A major component of this project was the extensive coordination and collaboration between the Regional Transportation Commission of Southern Nevada (RTC), Clark County Water Reclamation District, NV Energy, Southwest Gas and the Las Vegas Valley Water District. This coordination saved money and time by using existing manholes to conduct necessary work, and avoid tearing up the roadway more than once, ensuring that this project is completed on time and on budget.
The RTC will be hosting a grand opening celebration on Friday, Oct. 28 from 10 a.m. to 12 p.m. at the West Flamingo Park (6255 W. Flamingo Road). This morning of family fun will include a bounce house, food samples, local vendors, music and more!
If you’d like to attend this celebration, please RSVP to firstname.lastname@example.org or call 702-676-1623.
For more information about the Flamingo Corridor Improvements project, visit rtcsnv.com/flamingo.
Erick Sanchez and the team at General Design and Construction (GDC) are living the adage, “necessity is the mother of invention.” Forced to reinvent business during the recession, GDC invested in machinery to build bus shelters, which were not built in Nevada at the time. During the recession, “we had to look for other types of projects,” said Sanchez. “That meant obtaining different licenses and getting more involved in projects beyond hotels and casinos.” When the Flamingo Road Improvements Project came along in 2015, they were ready.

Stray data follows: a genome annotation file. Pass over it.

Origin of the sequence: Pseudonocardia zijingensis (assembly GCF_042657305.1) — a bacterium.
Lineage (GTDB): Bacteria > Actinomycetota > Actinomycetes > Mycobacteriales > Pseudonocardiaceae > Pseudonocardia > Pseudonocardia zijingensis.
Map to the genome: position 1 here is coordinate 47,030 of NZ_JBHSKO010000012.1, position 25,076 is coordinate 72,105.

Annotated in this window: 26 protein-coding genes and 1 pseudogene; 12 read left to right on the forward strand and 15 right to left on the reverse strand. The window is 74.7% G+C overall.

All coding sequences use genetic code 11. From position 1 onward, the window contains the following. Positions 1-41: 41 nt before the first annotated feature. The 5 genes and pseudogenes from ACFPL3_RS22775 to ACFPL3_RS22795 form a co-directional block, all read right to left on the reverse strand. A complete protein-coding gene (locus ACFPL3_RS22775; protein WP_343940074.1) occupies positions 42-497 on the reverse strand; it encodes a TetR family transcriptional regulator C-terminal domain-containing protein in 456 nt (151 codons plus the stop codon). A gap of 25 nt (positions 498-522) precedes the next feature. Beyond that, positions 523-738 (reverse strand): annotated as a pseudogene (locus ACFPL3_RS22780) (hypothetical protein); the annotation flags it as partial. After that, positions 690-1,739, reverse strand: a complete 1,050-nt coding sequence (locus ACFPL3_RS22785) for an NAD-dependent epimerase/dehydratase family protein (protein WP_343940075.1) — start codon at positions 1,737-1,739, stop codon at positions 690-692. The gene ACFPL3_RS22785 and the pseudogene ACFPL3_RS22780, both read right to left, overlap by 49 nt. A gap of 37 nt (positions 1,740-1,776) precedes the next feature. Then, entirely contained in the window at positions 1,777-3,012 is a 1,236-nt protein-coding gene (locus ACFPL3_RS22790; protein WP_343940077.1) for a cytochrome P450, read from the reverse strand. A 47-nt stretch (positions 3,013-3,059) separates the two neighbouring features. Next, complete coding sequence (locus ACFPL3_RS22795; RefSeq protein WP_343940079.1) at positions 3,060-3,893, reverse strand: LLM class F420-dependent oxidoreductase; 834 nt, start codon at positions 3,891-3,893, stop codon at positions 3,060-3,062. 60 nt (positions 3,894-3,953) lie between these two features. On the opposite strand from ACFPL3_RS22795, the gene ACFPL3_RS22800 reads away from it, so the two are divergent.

Working closely with the RTC, they designed, built and are installing approximately 130 new transit shelters for the $44.6 million project, which is a massive facelift of one of the busiest east-west roadways in the valley. The 14-mile project will be completed this month and included removing old shelters and adding bus turnouts for new stops where possible.
During the recession, “we had to look for other types of projects,” said Sanchez. “That meant obtaining different licenses and getting more involved in projects beyond hotels and casinos.”
Sanchez is a Las Vegas native who joined the minority-owned firm in 2001 after graduating from the University of Nevada, Reno with a degree in digital media. Today, he oversees operations at the company.
Founded in 1996 by Erick’s father Ramon and partner Gene Parry, GDC introduced a new bus shelter never before deployed in Southern Nevada. It’s a cantilevered design that puts the support structures in back of the shelter instead of the typical four posts to support the roof. The design makes the shelter safer, Sanchez said. For aesthetics, GDC designed colorful artistic laser-cut steel images on the back screen to symbolize transit, pedestrians, bicyclists and skateboarders.